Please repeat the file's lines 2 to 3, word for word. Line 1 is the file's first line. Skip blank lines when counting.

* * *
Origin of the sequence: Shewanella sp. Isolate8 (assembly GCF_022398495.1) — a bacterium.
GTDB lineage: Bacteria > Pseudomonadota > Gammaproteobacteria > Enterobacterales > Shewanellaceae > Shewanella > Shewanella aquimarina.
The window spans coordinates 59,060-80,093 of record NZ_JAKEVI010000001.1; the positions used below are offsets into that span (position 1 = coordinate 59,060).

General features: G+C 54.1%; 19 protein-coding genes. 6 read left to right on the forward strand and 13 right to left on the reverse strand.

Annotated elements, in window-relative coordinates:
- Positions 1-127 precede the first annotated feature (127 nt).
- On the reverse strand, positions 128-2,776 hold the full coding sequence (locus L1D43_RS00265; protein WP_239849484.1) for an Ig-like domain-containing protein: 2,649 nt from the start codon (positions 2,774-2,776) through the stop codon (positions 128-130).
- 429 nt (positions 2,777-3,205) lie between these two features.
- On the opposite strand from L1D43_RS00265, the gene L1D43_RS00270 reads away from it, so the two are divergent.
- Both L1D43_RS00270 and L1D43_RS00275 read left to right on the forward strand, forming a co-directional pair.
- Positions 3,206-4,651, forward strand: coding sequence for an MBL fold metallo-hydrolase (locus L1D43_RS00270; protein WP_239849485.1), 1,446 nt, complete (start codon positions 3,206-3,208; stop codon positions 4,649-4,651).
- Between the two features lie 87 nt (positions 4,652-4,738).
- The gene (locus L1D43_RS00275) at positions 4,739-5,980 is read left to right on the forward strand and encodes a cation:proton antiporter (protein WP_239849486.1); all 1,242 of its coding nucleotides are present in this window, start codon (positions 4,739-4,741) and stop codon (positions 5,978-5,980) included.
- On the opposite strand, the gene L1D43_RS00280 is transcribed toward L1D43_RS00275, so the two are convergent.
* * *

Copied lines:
GTDB lineage: Bacteria > Pseudomonadota > Gammaproteobacteria > Enterobacterales > Shewanellaceae > Shewanella > Shewanella aquimarina.
The window spans coordinates 59,060-80,093 of record NZ_JAKEVI010000001.1; the positions used below are offsets into that span (position 1 = coordinate 59,060).